A Story of Uncertain Depths
The evening air was thick with the smell of sweat, salt and mead. Over a quarter of the crew had found their way onto the main deck and begun the nightly routines for entertainment, waiting for meals to be served. A handful of fiddlers had begun playing, staying mostly in tune and on the beat tapped under their feet, accompanied with the clapping of hands in the crowd. A few who dared to sing took turns making up words of songs about war-time bravery and fleeting romance. The sun had not yet fallen and the moon had not fully risen. It would only be a silvery waxing crescent meaning the night would yet again be a blanket of inky darkness. The sea wind blew in a spirited manner, sometimes fast and whistling lightly or slow and silently.
Just as the last remnants of fiery orange sunk from the sky, the cooks slowly appeared carrying deep bowls, dozens of large pots of stew and platters of meats. The crew on deck took to their meals, the music, singing and clapping faded into slurps and incoherent conversations. The rest of the crew below deck ate in the mess hall, not designed for the current number of bodies on the ship.
The general took his meals in his cabin, where he also ordered the presence of the new guest. He would take his time to enjoy her company before turning her to the rest of the crew.
Once she had finished her second helping and turned down a third, she was escorted to the general. She had only been told that he wanted to “greet the new guest and see about her accommodations”. She felt uneasy and yet, the fullness and warmth from the food offered feelings of comfort to combat the anxiety. She was brought up to the main deck where she caught sight of a throng of men sloppily eating and drinking, shouting at one another or waving down a servant. The guard beside her knocked against a large ornate door. Jeering and laughter followed from the onlookers on deck as she was ushered inside.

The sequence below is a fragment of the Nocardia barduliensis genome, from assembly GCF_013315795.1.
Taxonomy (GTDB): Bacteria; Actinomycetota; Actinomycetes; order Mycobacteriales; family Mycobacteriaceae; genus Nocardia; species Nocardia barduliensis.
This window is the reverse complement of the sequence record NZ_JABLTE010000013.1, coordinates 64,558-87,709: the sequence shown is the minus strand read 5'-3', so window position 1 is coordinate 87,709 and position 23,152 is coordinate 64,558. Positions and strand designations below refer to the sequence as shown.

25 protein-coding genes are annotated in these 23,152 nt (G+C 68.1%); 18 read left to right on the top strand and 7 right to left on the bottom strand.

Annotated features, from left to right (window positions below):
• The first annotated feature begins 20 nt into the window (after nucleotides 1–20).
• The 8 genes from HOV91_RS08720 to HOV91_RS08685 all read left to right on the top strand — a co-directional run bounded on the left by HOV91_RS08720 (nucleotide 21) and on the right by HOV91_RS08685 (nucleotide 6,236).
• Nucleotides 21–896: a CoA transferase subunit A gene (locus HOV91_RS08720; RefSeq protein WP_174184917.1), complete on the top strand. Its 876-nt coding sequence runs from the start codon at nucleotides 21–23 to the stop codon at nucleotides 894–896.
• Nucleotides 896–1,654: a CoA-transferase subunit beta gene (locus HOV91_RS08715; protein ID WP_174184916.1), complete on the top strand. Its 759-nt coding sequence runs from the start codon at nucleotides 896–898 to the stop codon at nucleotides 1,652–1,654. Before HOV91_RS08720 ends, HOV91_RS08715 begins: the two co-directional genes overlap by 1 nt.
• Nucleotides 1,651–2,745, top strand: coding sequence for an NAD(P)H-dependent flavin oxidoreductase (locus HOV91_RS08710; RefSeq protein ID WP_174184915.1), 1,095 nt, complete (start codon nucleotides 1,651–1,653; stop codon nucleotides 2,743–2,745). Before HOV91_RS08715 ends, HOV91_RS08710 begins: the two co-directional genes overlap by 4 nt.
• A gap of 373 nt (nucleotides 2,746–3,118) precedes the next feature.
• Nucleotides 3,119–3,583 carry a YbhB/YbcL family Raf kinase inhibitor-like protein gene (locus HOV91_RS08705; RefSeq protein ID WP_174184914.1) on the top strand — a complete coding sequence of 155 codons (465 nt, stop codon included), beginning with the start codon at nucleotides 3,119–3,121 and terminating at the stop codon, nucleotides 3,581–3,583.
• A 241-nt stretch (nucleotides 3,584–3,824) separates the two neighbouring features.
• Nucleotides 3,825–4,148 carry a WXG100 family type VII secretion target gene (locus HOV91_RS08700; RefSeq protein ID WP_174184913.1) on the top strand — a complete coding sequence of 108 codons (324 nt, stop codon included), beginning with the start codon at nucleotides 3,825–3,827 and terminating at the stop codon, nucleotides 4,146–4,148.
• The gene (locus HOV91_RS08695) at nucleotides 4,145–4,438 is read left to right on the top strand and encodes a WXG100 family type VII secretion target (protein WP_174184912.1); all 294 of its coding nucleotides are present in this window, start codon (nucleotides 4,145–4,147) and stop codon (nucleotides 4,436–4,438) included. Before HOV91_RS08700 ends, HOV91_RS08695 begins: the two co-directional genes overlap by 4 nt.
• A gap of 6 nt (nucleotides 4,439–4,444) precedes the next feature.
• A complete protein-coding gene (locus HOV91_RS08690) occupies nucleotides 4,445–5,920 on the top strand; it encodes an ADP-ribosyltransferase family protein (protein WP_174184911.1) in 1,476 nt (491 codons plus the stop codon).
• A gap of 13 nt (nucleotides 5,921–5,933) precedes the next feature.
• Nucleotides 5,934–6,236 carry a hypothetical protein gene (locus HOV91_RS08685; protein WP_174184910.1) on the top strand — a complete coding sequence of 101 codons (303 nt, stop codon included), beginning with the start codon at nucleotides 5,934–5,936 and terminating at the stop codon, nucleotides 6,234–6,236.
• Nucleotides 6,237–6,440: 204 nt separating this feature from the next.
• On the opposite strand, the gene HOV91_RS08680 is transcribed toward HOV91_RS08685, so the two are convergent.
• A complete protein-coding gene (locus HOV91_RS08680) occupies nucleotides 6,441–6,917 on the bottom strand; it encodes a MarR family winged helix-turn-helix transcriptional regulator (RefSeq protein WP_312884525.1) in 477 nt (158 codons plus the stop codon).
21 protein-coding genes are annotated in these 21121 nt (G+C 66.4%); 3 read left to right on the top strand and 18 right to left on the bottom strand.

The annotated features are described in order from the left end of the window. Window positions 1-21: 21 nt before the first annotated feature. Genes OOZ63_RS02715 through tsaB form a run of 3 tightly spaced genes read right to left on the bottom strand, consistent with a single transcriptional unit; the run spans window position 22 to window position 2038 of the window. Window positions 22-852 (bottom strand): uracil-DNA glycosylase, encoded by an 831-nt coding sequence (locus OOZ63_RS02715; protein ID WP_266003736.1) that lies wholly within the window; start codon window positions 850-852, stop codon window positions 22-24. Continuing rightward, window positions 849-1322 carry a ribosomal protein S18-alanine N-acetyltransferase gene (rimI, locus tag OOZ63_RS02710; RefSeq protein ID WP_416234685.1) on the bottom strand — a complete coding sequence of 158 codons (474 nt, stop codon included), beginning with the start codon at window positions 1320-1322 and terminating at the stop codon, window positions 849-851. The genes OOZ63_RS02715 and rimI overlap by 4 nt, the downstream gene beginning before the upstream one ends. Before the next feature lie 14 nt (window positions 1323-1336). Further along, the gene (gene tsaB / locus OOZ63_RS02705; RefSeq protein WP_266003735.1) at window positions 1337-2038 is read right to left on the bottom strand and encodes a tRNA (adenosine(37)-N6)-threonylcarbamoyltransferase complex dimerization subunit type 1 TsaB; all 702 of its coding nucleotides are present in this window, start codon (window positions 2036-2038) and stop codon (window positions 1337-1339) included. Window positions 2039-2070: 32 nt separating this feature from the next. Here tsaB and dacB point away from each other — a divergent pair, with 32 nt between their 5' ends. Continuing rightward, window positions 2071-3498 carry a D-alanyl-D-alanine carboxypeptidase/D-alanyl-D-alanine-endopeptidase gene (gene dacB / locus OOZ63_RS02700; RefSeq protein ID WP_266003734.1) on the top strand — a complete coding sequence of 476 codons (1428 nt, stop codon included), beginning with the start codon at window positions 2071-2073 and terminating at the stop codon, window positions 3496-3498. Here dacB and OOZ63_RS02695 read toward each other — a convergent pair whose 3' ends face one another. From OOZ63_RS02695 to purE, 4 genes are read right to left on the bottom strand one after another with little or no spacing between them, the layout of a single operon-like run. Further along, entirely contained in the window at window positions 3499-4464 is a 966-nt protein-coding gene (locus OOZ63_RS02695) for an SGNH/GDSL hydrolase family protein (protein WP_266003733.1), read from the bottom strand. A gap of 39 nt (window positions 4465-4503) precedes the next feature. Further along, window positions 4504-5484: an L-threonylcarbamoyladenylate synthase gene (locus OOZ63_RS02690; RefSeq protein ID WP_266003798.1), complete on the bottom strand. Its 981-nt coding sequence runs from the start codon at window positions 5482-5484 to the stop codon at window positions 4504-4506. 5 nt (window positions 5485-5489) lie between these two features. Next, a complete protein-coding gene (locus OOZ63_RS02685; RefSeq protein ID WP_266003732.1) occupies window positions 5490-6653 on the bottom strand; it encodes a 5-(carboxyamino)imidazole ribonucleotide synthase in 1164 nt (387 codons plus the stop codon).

“Come, Polla, have a seat.” The voice of the general cooed, his hand indicating a seat in front of his large desk. “Did you enjoy the meal?”
She nodded, not quite looking him in the eye. “Yes.” She paused, trying to remember what polite words she should say to a general. Nothing came to mind. “Yes.”
“I’m sorry the clothes we have for you may be unfamiliar but you’re comfortable.”
Was he asking, or telling her? She couldn’t be sure and nodded in agreement anyway. She was not comfortable and this strange outfit did not, in her mind, seem like real clothes for anyone. She felt she was wearing a costume, like a street gypsy.
“Auf Dregade, who questioned you earlier, tells me you are a farmer’s daughter. Is that right?”
She nodded, “yes.”
“Do you know who took you from your family?”
Maybe they had bought the story after all, and maybe she could hope to step onto a new land in stolen freedom. “My father owed a lot of money. He, he gambled.” She was determined to repeat the same story, not adding too much nor taking much away. “There were always men coming to our home to threaten him and he would pay up but…” She trailed off, pretending to be saddened or scared of her own made up villains. Could she conjure tears? Maybe it would be too forced. “They came at night. I woke up because my father was yelling and my ma was crying for help. I didn’t know what was happening but I was grabbed and it was dark.” She dared to look him in the eye wearing the most pathetic expression of longing and fear. “I just wanted to get back to my family.”